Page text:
Effect of maternal Pneumococcal vaccination on early life

  • Clarke, Ed (Promotor)
  • Peeters, Koen (Promotor)
  • Kampmann, Beate (Researcher)
  • Antonio, Martin (Researcher)
  • Jeffries, David (Promotor)
  • Everaert, Renilde (Administrator)

Project Details


A bacteria (or germ) called pneumococcus, which causes pneumonia, meningitis and blood stream infections, is responsible for hundreds of thousands of deaths as well as a tremendous burden of serious disease in babies and children each year. Children are already vaccinated against the infection at around 2, 3 and 4 months of age but this leaves them susceptible to infection in very early life, as soon as they are borne. In settings such as The Gambia, pneumococcus 'colonizes' the back of the nose (it lives there without causing disease in most cases) at very high level over these first few months.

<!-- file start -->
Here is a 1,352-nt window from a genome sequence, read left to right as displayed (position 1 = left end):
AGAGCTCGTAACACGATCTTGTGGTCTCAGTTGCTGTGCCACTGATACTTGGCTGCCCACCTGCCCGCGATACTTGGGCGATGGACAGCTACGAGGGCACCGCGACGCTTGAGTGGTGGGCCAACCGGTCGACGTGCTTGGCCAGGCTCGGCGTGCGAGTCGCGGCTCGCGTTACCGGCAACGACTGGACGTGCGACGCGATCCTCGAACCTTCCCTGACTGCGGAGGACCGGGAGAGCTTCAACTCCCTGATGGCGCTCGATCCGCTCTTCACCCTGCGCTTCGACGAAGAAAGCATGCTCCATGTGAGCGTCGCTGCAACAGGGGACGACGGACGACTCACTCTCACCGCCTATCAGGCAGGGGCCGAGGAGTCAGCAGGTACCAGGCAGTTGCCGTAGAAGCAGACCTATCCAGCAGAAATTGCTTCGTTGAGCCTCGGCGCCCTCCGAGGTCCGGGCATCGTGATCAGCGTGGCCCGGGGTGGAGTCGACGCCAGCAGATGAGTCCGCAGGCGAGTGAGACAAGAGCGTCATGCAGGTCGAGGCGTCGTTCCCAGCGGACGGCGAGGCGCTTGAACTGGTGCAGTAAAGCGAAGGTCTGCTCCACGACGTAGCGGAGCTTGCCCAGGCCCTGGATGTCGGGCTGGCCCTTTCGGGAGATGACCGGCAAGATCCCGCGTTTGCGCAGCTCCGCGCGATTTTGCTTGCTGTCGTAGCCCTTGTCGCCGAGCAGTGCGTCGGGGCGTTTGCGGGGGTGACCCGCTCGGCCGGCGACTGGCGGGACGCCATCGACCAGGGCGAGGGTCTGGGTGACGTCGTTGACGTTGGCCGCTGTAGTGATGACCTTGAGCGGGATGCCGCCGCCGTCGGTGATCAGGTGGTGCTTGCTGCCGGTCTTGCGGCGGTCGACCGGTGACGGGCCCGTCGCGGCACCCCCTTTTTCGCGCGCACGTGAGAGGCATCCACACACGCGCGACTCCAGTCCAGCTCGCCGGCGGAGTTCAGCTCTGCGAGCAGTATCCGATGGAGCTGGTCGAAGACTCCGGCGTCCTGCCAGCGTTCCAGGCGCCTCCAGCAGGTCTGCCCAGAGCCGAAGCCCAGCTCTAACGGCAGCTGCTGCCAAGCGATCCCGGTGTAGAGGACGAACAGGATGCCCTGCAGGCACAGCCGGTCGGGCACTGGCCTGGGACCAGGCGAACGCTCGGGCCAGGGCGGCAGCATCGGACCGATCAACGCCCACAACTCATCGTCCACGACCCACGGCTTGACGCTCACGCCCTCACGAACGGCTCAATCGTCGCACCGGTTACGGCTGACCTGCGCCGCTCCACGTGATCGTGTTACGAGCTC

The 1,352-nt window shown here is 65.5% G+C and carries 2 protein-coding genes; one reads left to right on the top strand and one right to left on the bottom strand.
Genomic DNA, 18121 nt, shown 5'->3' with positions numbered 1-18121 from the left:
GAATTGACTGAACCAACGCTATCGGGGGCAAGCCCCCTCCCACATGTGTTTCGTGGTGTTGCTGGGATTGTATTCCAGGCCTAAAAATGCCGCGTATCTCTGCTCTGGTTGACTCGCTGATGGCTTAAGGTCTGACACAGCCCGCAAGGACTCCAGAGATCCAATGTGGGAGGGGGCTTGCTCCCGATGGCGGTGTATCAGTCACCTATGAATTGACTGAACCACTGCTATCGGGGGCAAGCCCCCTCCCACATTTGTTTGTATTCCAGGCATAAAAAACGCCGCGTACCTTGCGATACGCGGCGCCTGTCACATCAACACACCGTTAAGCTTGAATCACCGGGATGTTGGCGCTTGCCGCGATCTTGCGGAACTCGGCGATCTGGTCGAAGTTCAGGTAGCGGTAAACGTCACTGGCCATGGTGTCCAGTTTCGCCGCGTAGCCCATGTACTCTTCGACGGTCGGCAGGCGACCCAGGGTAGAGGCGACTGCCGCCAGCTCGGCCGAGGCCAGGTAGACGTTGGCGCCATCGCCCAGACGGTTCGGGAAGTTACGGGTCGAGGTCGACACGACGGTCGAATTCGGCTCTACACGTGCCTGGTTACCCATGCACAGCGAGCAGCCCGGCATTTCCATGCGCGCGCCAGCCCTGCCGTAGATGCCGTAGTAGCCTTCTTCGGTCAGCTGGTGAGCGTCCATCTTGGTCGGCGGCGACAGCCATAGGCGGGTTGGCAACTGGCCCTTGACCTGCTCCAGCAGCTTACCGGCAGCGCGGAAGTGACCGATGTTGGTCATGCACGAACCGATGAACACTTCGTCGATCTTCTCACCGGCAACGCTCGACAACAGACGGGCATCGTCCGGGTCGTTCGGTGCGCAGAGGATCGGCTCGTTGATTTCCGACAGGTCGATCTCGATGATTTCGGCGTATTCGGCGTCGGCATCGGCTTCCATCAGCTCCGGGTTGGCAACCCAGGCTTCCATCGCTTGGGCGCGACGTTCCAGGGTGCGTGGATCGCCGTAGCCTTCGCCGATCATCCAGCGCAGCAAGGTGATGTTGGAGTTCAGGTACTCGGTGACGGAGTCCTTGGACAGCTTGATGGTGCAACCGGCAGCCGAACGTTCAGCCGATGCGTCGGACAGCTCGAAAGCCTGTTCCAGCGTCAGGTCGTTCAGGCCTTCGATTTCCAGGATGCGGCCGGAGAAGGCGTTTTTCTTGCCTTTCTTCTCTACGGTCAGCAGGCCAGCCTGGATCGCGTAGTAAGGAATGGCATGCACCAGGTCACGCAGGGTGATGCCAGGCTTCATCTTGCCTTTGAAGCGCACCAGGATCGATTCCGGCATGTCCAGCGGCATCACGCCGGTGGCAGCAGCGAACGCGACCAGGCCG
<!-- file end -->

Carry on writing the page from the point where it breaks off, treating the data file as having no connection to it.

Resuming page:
This trial aims to find out whether giving mothers the vaccine against pneumococcus in the third trimester of pregnancy may allow them to pass protection (antibodies) to the newborn. Also whether vaccinating a baby as soon as they are born may protect them in a similar way.
If either of these approaches are successful this might provide important decision makers, such as the World Health Organisation, with new ways to prevent disease and serious infections in newborn babies.
Effective start/end date1/04/1531/12/18


  • Medical Research Council: €45,832.60


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